By Daniel Denehy
In the same way that Lord of the Rings
is an epic fantasy movie, to date there are two epic super hero movies and that's The Watchmen
and now The Avengers
. The difference between the two can actually be compared to characters their parent companies. Whereas The Watchmen
is like Batman, dark and broody, The Avengers
is more like Iron Man, charismatic and fun. Yet, despite not having boundary-pushing moral questions, the latter is no less epic than the former.
In fact, The Avengers
is such an accomplishment, I'd go so far as to claim it the single greatest comic book movie. That's not to say that other movies with super heroes in them are not fantastic works of entertainment and art, that's to say that they're not nearly as good at being a comic book movie
. When I was sitting in the theater on opening night it hit me more than once that, "wow, this isn't Avengers
the movie, it is Comic Book
the movie." For the first time since maybe Thor
, I felt like I was watching a comic book.
All the other movies up to now have been adaptations of characters. Comic book heroes have been taken by Hollywood, and made "real." Some have experimented, leaving the more fantastic elements from comic books in their movie with mixed success, but the films have remained attempts to adapt a character from a specific medium to appeal to those unfamiliar with his or her mythos. This is why we see so many origin stories from super hero movies.The Avengers
is not held back by this crutch. Marvel Studios' gamble of creating continuity across films has paid off. Joss Whedon is able to jump right into his epic journey without having to explain who everyone is, what they're dealing with, and how everything works, because everyone already knows
. This continuity even proves to be self-perpetuation, as Whedon was able to work in previously untouched characters and elements from the Marvel Universe without distracting from the main plot. The audience can just accept that it's part of the world, look forward to it later, and move on.
In that regard, The Avengers
is also a quick paced film, jumping into the main conflict within minutes, (very appropriate to comic narrative pace mind you.) The rest of the film is a rip-roaring ride of the huge cast of characters reacting to the situation, and most importantly, interacting with one another with each of their character's individual styles. And the interactions are glorious. The different style that each film took with the character only highlights the differences, and individuality of each hero. When they clash, you understand why, and can sympathize with either side, and when they work together you feel like you're a part of something big.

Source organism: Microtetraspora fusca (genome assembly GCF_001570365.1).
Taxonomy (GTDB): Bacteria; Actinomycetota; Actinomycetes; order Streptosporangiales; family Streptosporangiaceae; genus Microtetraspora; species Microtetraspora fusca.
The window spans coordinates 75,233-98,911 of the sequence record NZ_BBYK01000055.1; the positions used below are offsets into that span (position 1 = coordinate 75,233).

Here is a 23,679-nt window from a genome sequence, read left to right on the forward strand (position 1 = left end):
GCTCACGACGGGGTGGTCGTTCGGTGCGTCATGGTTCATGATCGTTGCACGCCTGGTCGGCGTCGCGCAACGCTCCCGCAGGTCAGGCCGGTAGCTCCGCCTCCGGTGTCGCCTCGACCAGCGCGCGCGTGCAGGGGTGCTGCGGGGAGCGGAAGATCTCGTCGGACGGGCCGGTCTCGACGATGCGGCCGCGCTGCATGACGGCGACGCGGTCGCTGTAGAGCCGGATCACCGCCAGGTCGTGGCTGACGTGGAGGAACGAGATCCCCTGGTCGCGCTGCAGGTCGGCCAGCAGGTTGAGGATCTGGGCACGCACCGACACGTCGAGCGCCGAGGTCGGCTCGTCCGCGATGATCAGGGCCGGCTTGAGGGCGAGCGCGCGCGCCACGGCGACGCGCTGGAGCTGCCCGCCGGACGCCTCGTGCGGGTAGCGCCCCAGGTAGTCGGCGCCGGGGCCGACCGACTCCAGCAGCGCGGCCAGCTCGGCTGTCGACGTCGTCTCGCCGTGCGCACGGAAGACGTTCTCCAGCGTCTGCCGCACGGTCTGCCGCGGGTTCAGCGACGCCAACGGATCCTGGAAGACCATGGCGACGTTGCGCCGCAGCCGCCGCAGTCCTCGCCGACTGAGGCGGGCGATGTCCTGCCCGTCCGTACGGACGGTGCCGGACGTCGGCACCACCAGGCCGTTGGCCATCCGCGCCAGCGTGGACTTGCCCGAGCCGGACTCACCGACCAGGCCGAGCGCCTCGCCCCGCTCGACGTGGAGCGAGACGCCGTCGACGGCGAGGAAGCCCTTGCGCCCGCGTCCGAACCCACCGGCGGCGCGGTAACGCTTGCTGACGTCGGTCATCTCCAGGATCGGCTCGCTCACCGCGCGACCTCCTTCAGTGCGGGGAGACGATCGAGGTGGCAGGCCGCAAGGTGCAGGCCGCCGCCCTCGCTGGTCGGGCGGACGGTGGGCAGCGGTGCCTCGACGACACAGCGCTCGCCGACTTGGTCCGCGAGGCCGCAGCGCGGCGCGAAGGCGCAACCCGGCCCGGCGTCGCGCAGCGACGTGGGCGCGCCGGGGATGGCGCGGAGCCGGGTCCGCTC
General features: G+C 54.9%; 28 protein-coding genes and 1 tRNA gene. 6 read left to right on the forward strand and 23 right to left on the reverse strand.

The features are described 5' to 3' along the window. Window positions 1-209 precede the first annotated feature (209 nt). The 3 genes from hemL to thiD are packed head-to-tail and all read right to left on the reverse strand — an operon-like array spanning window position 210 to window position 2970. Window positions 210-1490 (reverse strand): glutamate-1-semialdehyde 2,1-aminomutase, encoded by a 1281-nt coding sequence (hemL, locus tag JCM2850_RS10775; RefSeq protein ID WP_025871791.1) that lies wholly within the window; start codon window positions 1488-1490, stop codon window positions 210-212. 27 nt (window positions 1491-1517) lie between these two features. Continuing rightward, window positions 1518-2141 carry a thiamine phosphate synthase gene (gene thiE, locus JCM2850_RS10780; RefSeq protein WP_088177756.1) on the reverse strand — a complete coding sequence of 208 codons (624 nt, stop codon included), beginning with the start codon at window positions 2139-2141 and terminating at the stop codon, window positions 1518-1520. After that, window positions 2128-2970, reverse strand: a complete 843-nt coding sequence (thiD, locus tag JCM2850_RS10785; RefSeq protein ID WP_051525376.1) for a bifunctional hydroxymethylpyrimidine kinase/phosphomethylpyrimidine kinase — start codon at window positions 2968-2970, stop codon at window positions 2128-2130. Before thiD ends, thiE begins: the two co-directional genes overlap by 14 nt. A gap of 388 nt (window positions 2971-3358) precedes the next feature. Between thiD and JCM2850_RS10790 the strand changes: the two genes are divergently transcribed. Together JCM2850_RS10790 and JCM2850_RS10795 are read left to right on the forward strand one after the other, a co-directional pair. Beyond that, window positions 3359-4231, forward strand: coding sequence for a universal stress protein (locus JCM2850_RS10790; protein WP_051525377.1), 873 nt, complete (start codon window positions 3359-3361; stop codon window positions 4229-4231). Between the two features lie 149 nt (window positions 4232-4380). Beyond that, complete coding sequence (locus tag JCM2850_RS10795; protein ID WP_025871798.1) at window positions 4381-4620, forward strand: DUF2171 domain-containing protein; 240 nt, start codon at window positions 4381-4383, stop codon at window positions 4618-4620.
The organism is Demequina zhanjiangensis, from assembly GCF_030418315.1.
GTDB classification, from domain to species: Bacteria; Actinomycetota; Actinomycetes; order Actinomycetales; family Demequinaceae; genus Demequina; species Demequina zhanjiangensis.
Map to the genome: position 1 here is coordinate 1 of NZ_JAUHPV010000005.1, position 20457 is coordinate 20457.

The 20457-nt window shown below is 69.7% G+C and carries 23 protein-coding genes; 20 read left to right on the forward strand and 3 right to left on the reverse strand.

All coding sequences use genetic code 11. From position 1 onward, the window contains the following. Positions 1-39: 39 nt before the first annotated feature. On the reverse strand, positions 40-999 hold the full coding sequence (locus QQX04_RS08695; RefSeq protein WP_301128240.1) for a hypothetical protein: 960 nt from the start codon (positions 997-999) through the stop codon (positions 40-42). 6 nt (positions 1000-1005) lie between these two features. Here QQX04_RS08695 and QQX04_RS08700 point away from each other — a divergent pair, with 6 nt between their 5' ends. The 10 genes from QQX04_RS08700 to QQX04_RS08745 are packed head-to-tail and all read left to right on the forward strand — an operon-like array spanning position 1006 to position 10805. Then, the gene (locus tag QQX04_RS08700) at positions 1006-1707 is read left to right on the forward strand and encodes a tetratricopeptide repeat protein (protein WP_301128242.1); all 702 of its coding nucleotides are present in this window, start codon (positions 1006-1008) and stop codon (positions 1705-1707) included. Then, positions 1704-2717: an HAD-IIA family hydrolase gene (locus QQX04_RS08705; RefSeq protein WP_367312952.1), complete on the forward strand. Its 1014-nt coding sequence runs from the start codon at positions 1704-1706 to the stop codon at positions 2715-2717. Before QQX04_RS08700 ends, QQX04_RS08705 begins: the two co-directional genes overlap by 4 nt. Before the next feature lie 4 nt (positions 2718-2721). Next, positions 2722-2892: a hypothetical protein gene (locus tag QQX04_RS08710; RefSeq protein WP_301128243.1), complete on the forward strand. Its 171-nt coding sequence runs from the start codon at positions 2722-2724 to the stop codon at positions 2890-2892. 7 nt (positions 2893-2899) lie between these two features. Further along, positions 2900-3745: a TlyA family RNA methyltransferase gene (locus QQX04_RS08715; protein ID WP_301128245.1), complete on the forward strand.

That being said, not everyone in the movie has a great deal of character development. After all, we know who Thor, Iron Man, and Captain America are already. Leave their personal development to their individual franchises. Though we've met the other characters, Nick Fury, Black Widow, Hawkeye, and the Hulk, haven't received as much attention as those three. The Avengers
serves to help the audience get to know them better, learn to care about them, and root for them.
No character receives this new growth better than Mark Ruffalo as the Hulk. By far the best performance of Bruce Banner yet, Ruffalo goes a long way to help you feel Banner's fear of turning into his monstrous side at any minute. Though Edward Norton did a good job in The Incredible Hulk
, he ultimately played the character too confidently, and thus downplayed the Dr. Jekyll nature of Banner. And the Hulk—oh the Hulk! At times he feels like the unstoppable force of destruction the world fears, but in the finale he takes stride as a real member of the team, even playing at a rivalry with the also super strong Thor. Finally, after almost a decade, the damage done by Ang Lee to the Hulk's reputation can be reversed. I will not be surprised to see the theater packed for the second Incredible Hulk
movie, especially since I'll be sitting there on opening night right with everyone else.
Before I wrap things up there are a couple more elements I need to make note of. The first is that much like Cabin in the Woods
, and Captain America: The First Avenger
, part of what makes this movie great is it's levity. There is wit laced throughout the film that serves to keep it from taking itself too seriously, and to remind the audience that this is a comic book movie; they're there to have fun. The second element is the parting clips.
By this point, pretty much everyone who sees these movies knows there is a scene after the credits to set up future movies. The Avengers
is no exception; however, this movie is so epic that it has two clips. The first comes after the initial "pretty credits," while the second comes after the end of the normal credits. The former sets up the next big villain and for those of you who don't read the comics, you're not likely to recognize who it is. Just be assured that the villain is indeed one of the most powerful in the Marvel Universe. The latter clip does not necessarily set up for future movies but acts more as a reward for the fans dedicated enough to wait for it.
So, should you see it? If you enjoyed the previous Marvel movies, yes—unequivocally yes. Even if you haven't been a part of what is likely this next generation's Star Wars
as of yet, The Avengers
is still an epic action movie that anyone would be unlucky to miss. I think we've found the defining blockbuster of the summer, folks. Even if The Dark Knight Rises
is an amazing movie, it'll still only be an amazing super hero movie, and not the greatest comic book movie ever made.